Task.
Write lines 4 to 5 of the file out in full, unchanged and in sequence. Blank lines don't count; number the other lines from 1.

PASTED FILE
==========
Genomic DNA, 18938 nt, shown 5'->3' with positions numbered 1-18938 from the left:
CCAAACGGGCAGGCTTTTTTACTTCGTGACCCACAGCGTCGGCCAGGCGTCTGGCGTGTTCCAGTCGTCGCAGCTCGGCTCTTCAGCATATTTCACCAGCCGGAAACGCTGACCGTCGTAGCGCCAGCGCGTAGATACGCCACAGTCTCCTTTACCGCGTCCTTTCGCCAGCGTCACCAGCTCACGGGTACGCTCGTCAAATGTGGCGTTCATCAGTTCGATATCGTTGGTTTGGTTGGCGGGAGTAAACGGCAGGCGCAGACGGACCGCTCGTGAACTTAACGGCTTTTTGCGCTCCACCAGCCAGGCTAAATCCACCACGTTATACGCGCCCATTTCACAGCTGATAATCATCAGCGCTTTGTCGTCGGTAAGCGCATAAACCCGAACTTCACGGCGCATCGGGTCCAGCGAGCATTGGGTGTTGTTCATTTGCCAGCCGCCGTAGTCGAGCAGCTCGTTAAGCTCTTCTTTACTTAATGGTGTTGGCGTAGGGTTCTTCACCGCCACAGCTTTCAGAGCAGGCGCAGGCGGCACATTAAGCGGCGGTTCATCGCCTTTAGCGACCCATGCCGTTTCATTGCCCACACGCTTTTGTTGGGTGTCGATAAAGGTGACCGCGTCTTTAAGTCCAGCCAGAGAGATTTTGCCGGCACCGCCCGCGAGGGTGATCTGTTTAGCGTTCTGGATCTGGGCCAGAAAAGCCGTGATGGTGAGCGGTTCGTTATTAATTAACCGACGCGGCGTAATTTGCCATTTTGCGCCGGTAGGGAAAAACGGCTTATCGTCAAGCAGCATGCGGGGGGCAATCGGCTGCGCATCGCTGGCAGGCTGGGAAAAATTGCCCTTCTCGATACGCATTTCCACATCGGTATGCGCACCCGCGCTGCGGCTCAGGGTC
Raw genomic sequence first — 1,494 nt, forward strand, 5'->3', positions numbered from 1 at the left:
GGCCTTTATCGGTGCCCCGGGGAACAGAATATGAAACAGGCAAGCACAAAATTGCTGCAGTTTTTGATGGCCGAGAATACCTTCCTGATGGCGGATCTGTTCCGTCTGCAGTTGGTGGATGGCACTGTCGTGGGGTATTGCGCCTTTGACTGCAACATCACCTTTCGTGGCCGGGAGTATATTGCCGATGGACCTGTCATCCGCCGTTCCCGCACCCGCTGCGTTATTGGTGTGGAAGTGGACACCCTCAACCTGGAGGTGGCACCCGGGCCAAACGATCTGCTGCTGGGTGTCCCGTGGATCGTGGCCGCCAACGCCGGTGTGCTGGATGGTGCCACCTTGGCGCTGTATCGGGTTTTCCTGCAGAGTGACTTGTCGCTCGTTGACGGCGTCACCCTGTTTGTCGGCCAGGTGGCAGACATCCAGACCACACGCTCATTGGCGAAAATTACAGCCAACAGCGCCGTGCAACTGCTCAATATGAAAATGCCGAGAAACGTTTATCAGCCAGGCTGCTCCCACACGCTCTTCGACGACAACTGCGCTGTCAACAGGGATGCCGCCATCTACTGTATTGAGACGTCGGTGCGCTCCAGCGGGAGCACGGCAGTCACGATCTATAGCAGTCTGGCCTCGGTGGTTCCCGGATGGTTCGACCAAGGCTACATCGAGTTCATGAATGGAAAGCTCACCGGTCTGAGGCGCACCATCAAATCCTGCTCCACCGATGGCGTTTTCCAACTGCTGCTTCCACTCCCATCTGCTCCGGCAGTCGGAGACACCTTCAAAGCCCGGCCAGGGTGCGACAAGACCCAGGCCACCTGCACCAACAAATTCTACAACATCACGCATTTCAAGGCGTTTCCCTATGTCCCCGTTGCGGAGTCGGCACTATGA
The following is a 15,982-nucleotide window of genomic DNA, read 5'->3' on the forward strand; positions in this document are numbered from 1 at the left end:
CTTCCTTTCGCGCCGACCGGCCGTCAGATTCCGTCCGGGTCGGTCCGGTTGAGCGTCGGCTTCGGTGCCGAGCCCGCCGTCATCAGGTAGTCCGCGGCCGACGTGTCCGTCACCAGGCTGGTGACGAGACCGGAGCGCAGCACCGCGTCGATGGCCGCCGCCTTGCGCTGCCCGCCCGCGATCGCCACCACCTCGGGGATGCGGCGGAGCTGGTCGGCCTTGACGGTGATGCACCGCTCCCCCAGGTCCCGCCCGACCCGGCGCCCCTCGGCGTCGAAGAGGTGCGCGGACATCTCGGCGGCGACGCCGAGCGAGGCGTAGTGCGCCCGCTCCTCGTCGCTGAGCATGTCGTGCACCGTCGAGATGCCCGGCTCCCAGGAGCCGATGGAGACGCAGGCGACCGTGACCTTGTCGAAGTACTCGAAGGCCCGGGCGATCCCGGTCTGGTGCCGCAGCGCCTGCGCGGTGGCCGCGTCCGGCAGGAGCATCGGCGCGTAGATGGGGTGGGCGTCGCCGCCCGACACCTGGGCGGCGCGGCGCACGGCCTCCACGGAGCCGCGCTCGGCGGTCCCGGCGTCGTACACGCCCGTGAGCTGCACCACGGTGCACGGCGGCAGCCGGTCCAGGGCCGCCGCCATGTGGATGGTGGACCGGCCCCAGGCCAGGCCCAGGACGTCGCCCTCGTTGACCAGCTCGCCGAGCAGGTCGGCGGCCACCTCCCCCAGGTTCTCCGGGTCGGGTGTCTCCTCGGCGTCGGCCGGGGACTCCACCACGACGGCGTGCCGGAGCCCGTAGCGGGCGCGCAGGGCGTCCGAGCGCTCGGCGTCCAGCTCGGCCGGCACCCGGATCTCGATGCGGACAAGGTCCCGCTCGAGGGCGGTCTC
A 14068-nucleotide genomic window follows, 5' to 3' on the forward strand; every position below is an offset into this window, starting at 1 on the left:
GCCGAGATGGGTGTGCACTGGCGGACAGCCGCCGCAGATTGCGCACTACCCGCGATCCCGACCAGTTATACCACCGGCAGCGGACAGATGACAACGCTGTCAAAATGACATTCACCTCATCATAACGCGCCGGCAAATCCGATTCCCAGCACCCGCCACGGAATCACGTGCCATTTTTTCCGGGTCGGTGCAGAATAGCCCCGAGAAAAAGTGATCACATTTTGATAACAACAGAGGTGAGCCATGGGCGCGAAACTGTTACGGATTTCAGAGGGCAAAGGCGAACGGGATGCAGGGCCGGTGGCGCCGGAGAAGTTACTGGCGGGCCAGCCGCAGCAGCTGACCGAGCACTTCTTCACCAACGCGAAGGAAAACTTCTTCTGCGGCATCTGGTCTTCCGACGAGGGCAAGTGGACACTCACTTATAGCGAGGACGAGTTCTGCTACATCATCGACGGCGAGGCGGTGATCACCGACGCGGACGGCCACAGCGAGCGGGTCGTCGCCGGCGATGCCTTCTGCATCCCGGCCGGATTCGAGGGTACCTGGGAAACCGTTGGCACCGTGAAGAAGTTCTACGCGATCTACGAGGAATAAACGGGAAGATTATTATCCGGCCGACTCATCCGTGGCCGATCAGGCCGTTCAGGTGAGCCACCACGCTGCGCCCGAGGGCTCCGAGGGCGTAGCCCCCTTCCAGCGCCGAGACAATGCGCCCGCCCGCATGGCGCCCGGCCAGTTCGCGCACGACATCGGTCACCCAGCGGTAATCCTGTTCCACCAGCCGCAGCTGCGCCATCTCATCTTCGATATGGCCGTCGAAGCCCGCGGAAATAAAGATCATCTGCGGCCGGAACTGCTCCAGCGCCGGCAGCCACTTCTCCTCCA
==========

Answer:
GGCCTTTATCGGTGCCCCGGGGAACAGAATATGAAACAGGCAAGCACAAAATTGCTGCAGTTTTTGATGGCCGAGAATACCTTCCTGATGGCGGATCTGTTCCGTCTGCAGTTGGTGGATGGCACTGTCGTGGGGTATTGCGCCTTTGACTGCAACATCACCTTTCGTGGCCGGGAGTATATTGCCGATGGACCTGTCATCCGCCGTTCCCGCACCCGCTGCGTTATTGGTGTGGAAGTGGACACCCTCAACCTGGAGGTGGCACCCGGGCCAAACGATCTGCTGCTGGGTGTCCCGTGGATCGTGGCCGCCAACGCCGGTGTGCTGGATGGTGCCACCTTGGCGCTGTATCGGGTTTTCCTGCAGAGTGACTTGTCGCTCGTTGACGGCGTCACCCTGTTTGTCGGCCAGGTGGCAGACATCCAGACCACACGCTCATTGGCGAAAATTACAGCCAACAGCGCCGTGCAACTGCTCAATATGAAAATGCCGAGAAACGTTTATCAGCCAGGCTGCTCCCACACGCTCTTCGACGACAACTGCGCTGTCAACAGGGATGCCGCCATCTACTGTATTGAGACGTCGGTGCGCTCCAGCGGGAGCACGGCAGTCACGATCTATAGCAGTCTGGCCTCGGTGGTTCCCGGATGGTTCGACCAAGGCTACATCGAGTTCATGAATGGAAAGCTCACCGGTCTGAGGCGCACCATCAAATCCTGCTCCACCGATGGCGTTTTCCAACTGCTGCTTCCACTCCCATCTGCTCCGGCAGTCGGAGACACCTTCAAAGCCCGGCCAGGGTGCGACAAGACCCAGGCCACCTGCACCAACAAATTCTACAACATCACGCATTTCAAGGCGTTTCCCTATGTCCCCGTTGCGGAGTCGGCACTATGA
The following is a 15,982-nucleotide window of genomic DNA, read 5'->3' on the forward strand; positions in this document are numbered from 1 at the left end: